There was a case at last week’s meeting; a home was recently purchased and some serious problems came to light. The owners thought it was more prudent to build new rather than fix the many structural problems they encountered. They hired an architect who designed a more current, larger version of the old house but still worked beautifully with the neighborhood. The neighbors loved the house and were supportive of the demolition. 

In another case, I was taken aback by neighbors’ objections to a house being taken down because the foliage was so special. I kid you not – the discussion dragged on about the “beautiful” foliage which consisted of rose bushes hanging over a chain link fence. Many neighbors’ concerns revolved around the fact that there are too many development projects and the feel of their neighborhood is changing: 

“I think we need to tighten zoning. If one house is on a 35,000-square foot lot, two homes should not be permitted in place of the one.”  

This is the perfect opportunity for the developer/owner to work with the neighbors to design a house that works with the surroundings. It can be done and has been done. Attend a special permitting hearing and you’ll be flabbergasted about your own neighbors’ behavior. You’ll want to lock up your kids and dog and pray they don’t own a gun!

Yikes!

Honestly, I’m torn between property rights and neighborhood concerns. Newton is becoming a town that is unaffordable to most people. Single-family homes under 500,000 no longer exist. Areas that were once inhabited by working class immigrant families are being scooped up by upwardly mobile young professionals and new immigrants. Will this change the fabric of Newton? It already has, in both good and not so good ways. Like it or not developers are paying more money for homes than end users. Is it right to deny seniors the opportunity to make the most amount of money possible to supplement their retirement? Is it right to say yes to one tear down and no to another simply because too many tear downs are occurring and the feel of the neighborhood is changing? Remember, after waiting one year the owner has the right to tear down the home and build the ugliest house possible if it meets zoning and set back guidelines.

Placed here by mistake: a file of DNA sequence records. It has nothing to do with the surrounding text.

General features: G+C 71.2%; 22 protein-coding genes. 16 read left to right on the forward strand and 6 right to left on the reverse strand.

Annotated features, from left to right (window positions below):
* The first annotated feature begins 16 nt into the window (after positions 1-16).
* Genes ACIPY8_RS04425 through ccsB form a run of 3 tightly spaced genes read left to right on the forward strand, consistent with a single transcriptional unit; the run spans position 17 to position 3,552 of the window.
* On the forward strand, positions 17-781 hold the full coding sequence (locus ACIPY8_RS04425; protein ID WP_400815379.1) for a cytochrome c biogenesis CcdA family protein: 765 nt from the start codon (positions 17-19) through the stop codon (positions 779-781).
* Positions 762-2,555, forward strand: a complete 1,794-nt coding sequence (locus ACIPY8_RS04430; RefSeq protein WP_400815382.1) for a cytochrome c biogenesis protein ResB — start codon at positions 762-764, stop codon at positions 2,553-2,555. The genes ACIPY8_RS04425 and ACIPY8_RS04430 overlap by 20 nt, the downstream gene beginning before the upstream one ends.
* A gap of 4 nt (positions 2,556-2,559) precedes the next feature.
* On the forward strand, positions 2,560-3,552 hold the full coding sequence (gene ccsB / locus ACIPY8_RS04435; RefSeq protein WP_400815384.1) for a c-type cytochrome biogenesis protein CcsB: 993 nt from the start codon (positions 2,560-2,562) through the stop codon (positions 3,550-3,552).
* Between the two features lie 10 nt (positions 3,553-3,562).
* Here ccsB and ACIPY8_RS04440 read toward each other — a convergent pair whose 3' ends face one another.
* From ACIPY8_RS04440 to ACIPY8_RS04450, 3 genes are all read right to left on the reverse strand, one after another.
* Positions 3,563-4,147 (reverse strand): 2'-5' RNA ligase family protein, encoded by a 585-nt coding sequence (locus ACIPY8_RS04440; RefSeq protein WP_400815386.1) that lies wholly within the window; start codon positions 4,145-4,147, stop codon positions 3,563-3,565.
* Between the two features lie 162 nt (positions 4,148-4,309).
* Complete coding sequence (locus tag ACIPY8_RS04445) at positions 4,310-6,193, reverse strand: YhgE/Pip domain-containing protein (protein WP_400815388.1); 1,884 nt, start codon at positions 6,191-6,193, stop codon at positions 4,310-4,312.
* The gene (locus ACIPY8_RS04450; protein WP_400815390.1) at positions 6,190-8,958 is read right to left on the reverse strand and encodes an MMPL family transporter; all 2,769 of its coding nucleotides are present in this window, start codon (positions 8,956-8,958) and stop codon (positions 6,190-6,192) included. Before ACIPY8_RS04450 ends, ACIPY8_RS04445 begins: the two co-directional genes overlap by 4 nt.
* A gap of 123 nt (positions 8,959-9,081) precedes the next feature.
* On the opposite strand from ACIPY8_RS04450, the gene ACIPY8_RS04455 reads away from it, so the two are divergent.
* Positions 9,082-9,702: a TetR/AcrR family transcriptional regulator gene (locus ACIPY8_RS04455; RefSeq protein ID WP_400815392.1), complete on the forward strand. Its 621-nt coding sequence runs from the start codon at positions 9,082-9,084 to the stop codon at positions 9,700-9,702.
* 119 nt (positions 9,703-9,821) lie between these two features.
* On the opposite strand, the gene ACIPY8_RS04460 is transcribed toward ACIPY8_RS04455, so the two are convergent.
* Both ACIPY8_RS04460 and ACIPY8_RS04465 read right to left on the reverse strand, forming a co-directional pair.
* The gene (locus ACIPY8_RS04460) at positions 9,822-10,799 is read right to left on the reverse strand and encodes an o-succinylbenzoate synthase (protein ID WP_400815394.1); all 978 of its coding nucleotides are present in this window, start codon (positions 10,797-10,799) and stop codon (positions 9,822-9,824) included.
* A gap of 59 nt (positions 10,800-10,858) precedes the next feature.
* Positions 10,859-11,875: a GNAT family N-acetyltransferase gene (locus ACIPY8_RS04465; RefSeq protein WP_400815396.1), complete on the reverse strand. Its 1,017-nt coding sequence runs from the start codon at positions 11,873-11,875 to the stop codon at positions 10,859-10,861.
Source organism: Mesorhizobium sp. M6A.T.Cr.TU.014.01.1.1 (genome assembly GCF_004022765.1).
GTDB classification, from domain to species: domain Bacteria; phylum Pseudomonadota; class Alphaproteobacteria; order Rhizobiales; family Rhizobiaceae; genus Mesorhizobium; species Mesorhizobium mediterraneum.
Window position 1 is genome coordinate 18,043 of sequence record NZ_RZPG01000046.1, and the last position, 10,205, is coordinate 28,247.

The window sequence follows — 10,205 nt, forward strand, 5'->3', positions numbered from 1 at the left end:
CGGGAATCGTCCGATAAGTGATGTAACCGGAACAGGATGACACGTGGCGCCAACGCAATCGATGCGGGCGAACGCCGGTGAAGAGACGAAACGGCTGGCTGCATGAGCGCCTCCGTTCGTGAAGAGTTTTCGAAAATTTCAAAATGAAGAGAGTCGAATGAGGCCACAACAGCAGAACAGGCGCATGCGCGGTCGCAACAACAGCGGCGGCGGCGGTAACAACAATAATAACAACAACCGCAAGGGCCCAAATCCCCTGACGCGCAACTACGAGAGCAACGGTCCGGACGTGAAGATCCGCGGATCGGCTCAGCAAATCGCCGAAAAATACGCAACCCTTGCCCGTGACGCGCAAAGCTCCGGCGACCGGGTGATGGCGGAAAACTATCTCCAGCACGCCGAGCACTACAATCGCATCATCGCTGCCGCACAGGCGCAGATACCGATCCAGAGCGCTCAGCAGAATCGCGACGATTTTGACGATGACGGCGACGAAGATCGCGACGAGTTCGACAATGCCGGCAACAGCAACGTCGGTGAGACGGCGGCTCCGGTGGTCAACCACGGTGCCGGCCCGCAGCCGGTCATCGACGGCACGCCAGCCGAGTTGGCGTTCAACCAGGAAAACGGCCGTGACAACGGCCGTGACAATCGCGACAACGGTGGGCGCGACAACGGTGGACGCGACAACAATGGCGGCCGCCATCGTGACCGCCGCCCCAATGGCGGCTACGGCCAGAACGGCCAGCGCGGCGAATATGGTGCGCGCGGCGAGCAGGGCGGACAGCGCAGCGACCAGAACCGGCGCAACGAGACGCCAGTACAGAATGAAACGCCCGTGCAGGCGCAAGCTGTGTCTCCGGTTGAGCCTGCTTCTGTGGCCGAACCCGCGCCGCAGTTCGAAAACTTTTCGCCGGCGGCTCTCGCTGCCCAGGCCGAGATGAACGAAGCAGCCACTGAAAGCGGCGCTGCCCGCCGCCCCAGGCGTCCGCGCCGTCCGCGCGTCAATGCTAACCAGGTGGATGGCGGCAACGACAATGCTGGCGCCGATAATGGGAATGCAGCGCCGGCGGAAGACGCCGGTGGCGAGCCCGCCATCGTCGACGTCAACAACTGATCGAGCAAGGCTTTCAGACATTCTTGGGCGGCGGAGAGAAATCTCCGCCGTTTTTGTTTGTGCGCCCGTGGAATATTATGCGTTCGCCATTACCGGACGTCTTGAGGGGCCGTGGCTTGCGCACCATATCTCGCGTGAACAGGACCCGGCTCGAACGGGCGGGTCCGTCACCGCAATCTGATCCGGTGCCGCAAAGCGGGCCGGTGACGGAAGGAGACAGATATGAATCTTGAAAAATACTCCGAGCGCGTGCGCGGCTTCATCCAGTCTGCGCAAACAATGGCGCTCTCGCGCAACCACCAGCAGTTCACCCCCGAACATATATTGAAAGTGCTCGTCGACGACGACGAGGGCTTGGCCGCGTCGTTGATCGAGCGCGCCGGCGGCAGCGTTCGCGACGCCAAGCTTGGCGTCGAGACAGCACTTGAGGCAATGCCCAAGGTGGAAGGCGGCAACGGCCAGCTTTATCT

I have to believe that we can do more to promote good will among neighbors. I think the Historic Commission has a responsibility to promote harmony, not discord. We can’t stop progress simply because change is hard. I’m sure it was incredibly hard when the Mass Pike tore Newton in half. However, can we deny that the convenience the Mass Pike offers is part of the appeal of Newton? I look at my neighborhood and I’ve witnessed incredible change. The most valuable thing I have learned is not to pass judgment until the project is completed. Most often, once the house is landscaped, it fits in. Maybe we should require a landscaping plan to go along with architectural plans? There is certainly more we can do to keep moving forward in a thoughtful way without creating so much tension between neighbors.

This guest post contributed by:

Margaret Szerlip

Compass

Email:  margaret@compass.com Mobile:  617.921.6860

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Author: Margaret Szerlip